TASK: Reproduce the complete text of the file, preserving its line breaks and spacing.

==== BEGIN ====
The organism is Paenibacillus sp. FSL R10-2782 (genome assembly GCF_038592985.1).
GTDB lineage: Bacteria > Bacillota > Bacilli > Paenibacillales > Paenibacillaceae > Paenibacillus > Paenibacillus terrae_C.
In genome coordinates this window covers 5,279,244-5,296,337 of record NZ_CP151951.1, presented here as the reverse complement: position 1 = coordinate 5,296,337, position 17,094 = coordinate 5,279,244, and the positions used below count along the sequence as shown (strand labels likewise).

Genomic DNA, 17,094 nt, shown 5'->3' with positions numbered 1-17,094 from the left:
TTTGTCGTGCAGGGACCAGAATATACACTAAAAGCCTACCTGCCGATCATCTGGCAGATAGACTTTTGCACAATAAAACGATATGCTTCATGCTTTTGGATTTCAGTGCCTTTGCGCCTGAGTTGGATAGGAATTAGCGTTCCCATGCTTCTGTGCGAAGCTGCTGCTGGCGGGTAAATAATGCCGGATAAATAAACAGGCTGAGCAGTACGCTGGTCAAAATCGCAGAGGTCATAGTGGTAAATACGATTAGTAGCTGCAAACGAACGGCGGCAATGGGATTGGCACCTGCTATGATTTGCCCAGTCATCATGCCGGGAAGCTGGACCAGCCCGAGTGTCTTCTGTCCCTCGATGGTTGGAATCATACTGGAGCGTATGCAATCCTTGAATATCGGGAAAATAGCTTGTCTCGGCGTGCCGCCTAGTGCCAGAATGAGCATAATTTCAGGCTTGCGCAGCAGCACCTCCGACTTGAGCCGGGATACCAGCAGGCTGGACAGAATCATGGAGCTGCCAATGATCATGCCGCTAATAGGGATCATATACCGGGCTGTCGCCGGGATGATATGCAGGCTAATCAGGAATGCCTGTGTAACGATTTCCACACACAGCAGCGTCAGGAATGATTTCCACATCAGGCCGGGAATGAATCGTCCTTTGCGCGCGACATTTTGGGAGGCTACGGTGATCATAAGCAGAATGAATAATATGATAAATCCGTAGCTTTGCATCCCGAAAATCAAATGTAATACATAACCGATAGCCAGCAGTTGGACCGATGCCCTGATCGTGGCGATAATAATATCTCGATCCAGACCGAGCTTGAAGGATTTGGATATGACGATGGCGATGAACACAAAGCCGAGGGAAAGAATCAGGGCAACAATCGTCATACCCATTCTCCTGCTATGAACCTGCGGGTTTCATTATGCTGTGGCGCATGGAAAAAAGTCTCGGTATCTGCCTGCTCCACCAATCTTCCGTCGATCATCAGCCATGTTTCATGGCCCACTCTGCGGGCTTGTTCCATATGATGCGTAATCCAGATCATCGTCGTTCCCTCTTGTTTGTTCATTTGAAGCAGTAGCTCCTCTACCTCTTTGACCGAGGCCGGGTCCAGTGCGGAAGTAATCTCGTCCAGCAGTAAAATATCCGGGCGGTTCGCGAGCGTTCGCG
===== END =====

The organism is Paenibacillus sp. FSL R10-2782 (genome assembly GCF_038592985.1).
GTDB lineage: Bacteria > Bacillota > Bacilli > Paenibacillales > Paenibacillaceae > Paenibacillus > Paenibacillus terrae_C.
In genome coordinates this window covers 5,279,244-5,296,337 of record NZ_CP151951.1, presented here as the reverse complement: position 1 = coordinate 5,296,337, position 17,094 = coordinate 5,279,244, and the positions used below count along the sequence as shown (strand labels likewise).

Genomic DNA, 17,094 nt, shown 5'->3' with positions numbered 1-17,094 from the left:
TTTGTCGTGCAGGGACCAGAATATACACTAAAAGCCTACCTGCCGATCATCTGGCAGATAGACTTTTGCACAATAAAACGATATGCTTCATGCTTTTGGATTTCAGTGCCTTTGCGCCTGAGTTGGATAGGAATTAGCGTTCCCATGCTTCTGTGCGAAGCTGCTGCTGGCGGGTAAATAATGCCGGATAAATAAACAGGCTGAGCAGTACGCTGGTCAAAATCGCAGAGGTCATAGTGGTAAATACGATTAGTAGCTGCAAACGAACGGCGGCAATGGGATTGGCACCTGCTATGATTTGCCCAGTCATCATGCCGGGAAGCTGGACCAGCCCGAGTGTCTTCTGTCCCTCGATGGTTGGAATCATACTGGAGCGTATGCAATCCTTGAATATCGGGAAAATAGCTTGTCTCGGCGTGCCGCCTAGTGCCAGAATGAGCATAATTTCAGGCTTGCGCAGCAGCACCTCCGACTTGAGCCGGGATACCAGCAGGCTGGACAGAATCATGGAGCTGCCAATGATCATGCCGCTAATAGGGATCATATACCGGGCTGTCGCCGGGATGATATGCAGGCTAATCAGGAATGCCTGTGTAACGATTTCCACACACAGCAGCGTCAGGAATGATTTCCACATCAGGCCGGGAATGAATCGTCCTTTGCGCGCGACATTTTGGGAGGCTACGGTGATCATAAGCAGAATGAATAATATGATAAATCCGTAGCTTTGCATCCCGAAAATCAAATGTAATACATAACCGATAGCCAGCAGTTGGACCGATGCCCTGATCGTGGCGATAATAATATCTCGATCCAGACCGAGCTTGAAGGATTTGGATATGACGATGGCGATGAACACAAAGCCGAGGGAAAGAATCAGGGCAACAATCGTCATACCCATTCTCCTGCTATGAACCTGCGGGTTTCATTATGCTGTGGCGCATGGAAAAAAGTCTCGGTATCTGCCTGCTCCACCAATCTTCCGTCGATCATCAGCCATGTTTCATGGCCCACTCTGCGGGCTTGTTCCATATGATGCGTAATCCAGATCATCGTCGTTCCCTCTTGTTTGTTCATTTGAAGCAGTAGCTCCTCTACCTCTTTGACCGAGGCCGGGTCCAGTGCGGAAGTAATCTCGTCCAGCAGTAAAATATCCGGGCGGTTCGCGAGCGTTCGCG